Posted by royf19[/QUOTE]

    That's funny,because I assumed the same thing when I first heard the story too.
     I think one of the interesting things in the article was about how the children  made friends with the bands fans and kind of accepted them into their family.
     
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  6. You have chosen to ignore posts from SlimPickensII. Show SlimPickensII's posts

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    In Response to Re: Lynyrd Skynyrd inspiration passes away:
    [QUOTE]true rock n roll fans already knew the origins of the bands name!
    Posted by TheRealHomer[/QUOTE]

    The origins, sure.  But what most of us probably heard was that he was especially hard on those guys in school, and it sounds like that was an exaggeration.  I also had a mental image of an old redneck.  There was alot of new to me info in that article, thanks!

    I had tickets to see them at the Garden (or was it the Centrum? I can't remember!)  in November of 77.  I think I still have those tix in a box somewhere,  since the show never happened.  I even remember exactly where I was (Cance House Dorm, UMass-Amherst) when I heard about the crash.

    I did see the Rossington-Collins Band when they returned to the area for the first time since the crash, about a year later, and they put on a tremendous show at the Orpheum.  Wrapped it up with an instrumental version of Free Bird, with a spotlight on an empty mic center stage.
     
  7. You have chosen to ignore posts from carnie. Show carnie's posts

    Re: Lynyrd Skynyrd inspiration passes away

    A sad day. Almost as sad as the day the plane crash killed Ronnie Van Zandt, Steve Gaines and Cassie Gaines. My favorite Skynyrd song featured Steve Gaines on guitar fwiw. I know a little, it sounded like Chuck Berry crossed with Roy Clark
     
  8. You have chosen to ignore posts from LloydDobler. Show LloydDobler's posts

    Re: Lynyrd Skynyrd inspiration passes away

    I grew up in the South, and needless to say Skynyrd was huge in mid-to-late '70s. For whatever reason, I dismissed them as rednecks with no talent.

    Somewhere around 1990, I realized how incredibly wrong I was. These guys were incredibly talented and great songwriters. If you listen to the words of "Curtis Lowe," for instance, you can learn a lot about where they're coming from.

    Now, I'm a huge fan of Skynyrd. (By the way, I also dismissed Rush back then, and now I'm a huge fan of Rush. Live and learn).

    PS to SlimPickensII: EXCELLENT avatar.

     
  9. You have chosen to ignore posts from royf19. Show royf19's posts

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    In Response to Re: Lynyrd Skynyrd inspiration passes away:
    [QUOTE]I grew up in the South, and needless to say Skynyrd was huge in mid-to-late '70s. For whatever reason, I dismissed them as rednecks with no talent. Somewhere around 1990, I realized how incredibly wrong I was. These guys were incredibly talented and great songwriters. If you listen to the words of "Curtis Lowe," for instance, you can learn a lot about where they're coming from. Now, I'm a huge fan of Skynyrd. (By the way, I also dismissed Rush back then, and now I'm a huge fan of Rush. Live and learn). PS to SlimPickensII: EXCELLENT avatar.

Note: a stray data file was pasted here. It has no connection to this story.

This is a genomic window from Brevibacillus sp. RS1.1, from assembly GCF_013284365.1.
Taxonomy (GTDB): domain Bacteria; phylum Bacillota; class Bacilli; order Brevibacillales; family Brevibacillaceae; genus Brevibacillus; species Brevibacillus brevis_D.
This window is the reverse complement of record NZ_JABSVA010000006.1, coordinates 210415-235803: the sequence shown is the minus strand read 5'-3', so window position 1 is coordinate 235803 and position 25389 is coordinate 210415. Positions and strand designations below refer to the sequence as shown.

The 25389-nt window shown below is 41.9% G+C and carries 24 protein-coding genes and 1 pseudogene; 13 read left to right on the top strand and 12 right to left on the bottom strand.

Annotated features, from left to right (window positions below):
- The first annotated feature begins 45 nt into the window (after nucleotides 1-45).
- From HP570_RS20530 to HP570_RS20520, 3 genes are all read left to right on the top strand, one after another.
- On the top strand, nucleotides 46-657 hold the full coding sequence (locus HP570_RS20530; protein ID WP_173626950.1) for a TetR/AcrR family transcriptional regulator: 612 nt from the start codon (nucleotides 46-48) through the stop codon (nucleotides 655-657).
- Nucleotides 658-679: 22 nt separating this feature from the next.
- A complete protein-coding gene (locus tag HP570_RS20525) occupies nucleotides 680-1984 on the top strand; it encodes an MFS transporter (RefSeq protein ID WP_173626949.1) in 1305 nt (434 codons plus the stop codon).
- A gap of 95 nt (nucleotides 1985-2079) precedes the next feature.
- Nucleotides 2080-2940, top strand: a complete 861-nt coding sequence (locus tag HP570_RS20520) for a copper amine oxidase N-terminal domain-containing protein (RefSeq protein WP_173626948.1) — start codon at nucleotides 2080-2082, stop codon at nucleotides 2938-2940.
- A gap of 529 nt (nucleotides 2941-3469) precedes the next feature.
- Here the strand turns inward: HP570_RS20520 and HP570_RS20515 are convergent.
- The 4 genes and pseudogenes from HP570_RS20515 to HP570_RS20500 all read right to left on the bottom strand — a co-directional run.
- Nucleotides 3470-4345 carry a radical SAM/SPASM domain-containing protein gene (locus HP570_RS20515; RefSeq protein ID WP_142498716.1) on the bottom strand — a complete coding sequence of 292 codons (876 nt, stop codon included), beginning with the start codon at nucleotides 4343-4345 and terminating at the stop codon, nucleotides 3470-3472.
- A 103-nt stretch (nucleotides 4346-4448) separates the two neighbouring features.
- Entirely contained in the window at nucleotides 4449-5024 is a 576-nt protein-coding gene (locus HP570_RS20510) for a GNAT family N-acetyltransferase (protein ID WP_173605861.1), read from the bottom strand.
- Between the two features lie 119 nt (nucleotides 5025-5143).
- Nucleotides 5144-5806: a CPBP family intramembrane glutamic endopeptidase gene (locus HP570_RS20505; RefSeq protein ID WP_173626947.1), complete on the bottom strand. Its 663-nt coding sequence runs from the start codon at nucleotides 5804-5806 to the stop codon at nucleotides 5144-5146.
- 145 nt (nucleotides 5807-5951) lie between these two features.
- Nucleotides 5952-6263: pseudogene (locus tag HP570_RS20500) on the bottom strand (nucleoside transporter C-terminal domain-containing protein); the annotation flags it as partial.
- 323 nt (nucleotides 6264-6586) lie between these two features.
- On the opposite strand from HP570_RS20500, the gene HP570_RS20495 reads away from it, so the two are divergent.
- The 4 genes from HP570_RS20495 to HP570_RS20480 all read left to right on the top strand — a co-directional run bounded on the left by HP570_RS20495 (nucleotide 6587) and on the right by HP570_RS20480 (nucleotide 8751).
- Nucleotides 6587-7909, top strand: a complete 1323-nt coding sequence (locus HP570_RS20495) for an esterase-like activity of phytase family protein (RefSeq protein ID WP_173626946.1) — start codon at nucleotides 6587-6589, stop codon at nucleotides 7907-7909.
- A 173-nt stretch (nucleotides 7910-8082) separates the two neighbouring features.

Posted by LloydDobler[/QUOTE]

    I was the same way with both bands. I did like Freebird a little and I knew they were better than the average Southern Rock band, but for some reason it took me awhile to appreciate a lot of the Southern Rock genre. (Although Blackfoot's Highway Song always was always one of my favorite songs all-time).

    I saw Rossington Collins at the T-Bowl (Tangerine Bowl, which is now called the Citrus Bowl) and agree it was a good show and the Freebird instrumental was poignant. I started to come around on Skynyrd about the same time as you -- 1990. What really iced it was later when I saw something Allen Collins (on TV not live) come on stage in a tribute when he was crippled in a wheel chair from the car accident in 1986. Comparing that image of him, all crippled, with the vibrant pictures of him and the band before the plane crash really hit home on how sad the Skynyrd story was. I don't know -- to this day when I see video of Skynyrd in their prime (and to some extent here their music) I always get an melancholy sensation. As time has gone on, I've really come to appreciate their music.

    On a side note, I didn't mind when they first regrouped, brought back Ed King, and just replaced Collins and Ronnie Van Zandt. It would have been better if Collins could have played, but because Johnny was the younger brother, it was close enought to the real Skynyrd. I could live with that band calling itself Skynyrd. And if Collins was playing, it was closer to the real thing because Gaines wasn't in the band that long before the crash. At least Collins was part of the reunion as musical director -- for whatever that entailed.

    Now, however, with Wilkerson and Powell deceased (and Collins) and Pyle and King retired and just Gary Rossington from the orgininal band, it's just not Skynrd anymore.

     
  10. You have chosen to ignore posts from SlimPickensII. Show SlimPickensII's posts

    Re: Lynyrd Skynyrd inspiration passes away

    In Response to Re: Lynyrd Skynyrd inspiration passes away:
    [QUOTE]PS to SlimPickensII: EXCELLENT avatar.
    Posted by LloydDobler[/QUOTE]

    Why thank you!  So what happened to your John Cusack? 
     
  11. You have chosen to ignore posts from LloydDobler. Show LloydDobler's posts

    Re: Lynyrd Skynyrd inspiration passes away

    In Response to Re: Lynyrd Skynyrd inspiration passes away:
    [QUOTE]In Response to Re: Lynyrd Skynyrd inspiration passes away : Why thank you!  So what happened to your John Cusack? 
    Posted by SlimPickensII[/QUOTE]

    Got bored with it.
    Never get bored with Taggert!!
    "Somebody's gonna have to go back and get a s---load of dimes!"